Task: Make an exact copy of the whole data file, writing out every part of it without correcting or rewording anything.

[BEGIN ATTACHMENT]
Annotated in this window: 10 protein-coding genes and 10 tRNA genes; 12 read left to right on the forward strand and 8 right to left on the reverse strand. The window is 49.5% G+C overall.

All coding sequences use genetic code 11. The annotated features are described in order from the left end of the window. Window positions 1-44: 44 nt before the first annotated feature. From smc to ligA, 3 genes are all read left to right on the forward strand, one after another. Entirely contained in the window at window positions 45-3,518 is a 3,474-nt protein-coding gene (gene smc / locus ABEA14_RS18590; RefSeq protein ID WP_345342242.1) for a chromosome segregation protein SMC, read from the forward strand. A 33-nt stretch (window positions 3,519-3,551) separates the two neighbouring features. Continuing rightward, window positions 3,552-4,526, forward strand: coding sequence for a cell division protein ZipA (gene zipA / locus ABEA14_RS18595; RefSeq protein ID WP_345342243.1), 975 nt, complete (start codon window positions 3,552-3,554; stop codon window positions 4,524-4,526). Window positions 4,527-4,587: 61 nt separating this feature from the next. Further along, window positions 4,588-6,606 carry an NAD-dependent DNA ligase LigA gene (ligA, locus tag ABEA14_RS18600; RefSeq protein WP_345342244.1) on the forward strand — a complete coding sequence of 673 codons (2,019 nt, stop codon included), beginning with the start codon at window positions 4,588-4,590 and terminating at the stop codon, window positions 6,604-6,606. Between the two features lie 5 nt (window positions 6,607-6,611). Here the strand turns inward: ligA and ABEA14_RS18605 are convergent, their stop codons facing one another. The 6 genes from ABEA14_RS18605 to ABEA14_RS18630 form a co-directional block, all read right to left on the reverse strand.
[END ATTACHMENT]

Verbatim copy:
Annotated in this window: 10 protein-coding genes and 10 tRNA genes; 12 read left to right on the forward strand and 8 right to left on the reverse strand. The window is 49.5% G+C overall.

All coding sequences use genetic code 11. The annotated features are described in order from the left end of the window. Window positions 1-44: 44 nt before the first annotated feature. From smc to ligA, 3 genes are all read left to right on the forward strand, one after another. Entirely contained in the window at window positions 45-3,518 is a 3,474-nt protein-coding gene (gene smc / locus ABEA14_RS18590; RefSeq protein ID WP_345342242.1) for a chromosome segregation protein SMC, read from the forward strand. A 33-nt stretch (window positions 3,519-3,551) separates the two neighbouring features. Continuing rightward, window positions 3,552-4,526, forward strand: coding sequence for a cell division protein ZipA (gene zipA / locus ABEA14_RS18595; RefSeq protein ID WP_345342243.1), 975 nt, complete (start codon window positions 3,552-3,554; stop codon window positions 4,524-4,526). Window positions 4,527-4,587: 61 nt separating this feature from the next. Further along, window positions 4,588-6,606 carry an NAD-dependent DNA ligase LigA gene (ligA, locus tag ABEA14_RS18600; RefSeq protein WP_345342244.1) on the forward strand — a complete coding sequence of 673 codons (2,019 nt, stop codon included), beginning with the start codon at window positions 4,588-4,590 and terminating at the stop codon, window positions 6,604-6,606. Between the two features lie 5 nt (window positions 6,607-6,611). Here the strand turns inward: ligA and ABEA14_RS18605 are convergent, their stop codons facing one another. The 6 genes from ABEA14_RS18605 to ABEA14_RS18630 form a co-directional block, all read right to left on the reverse strand.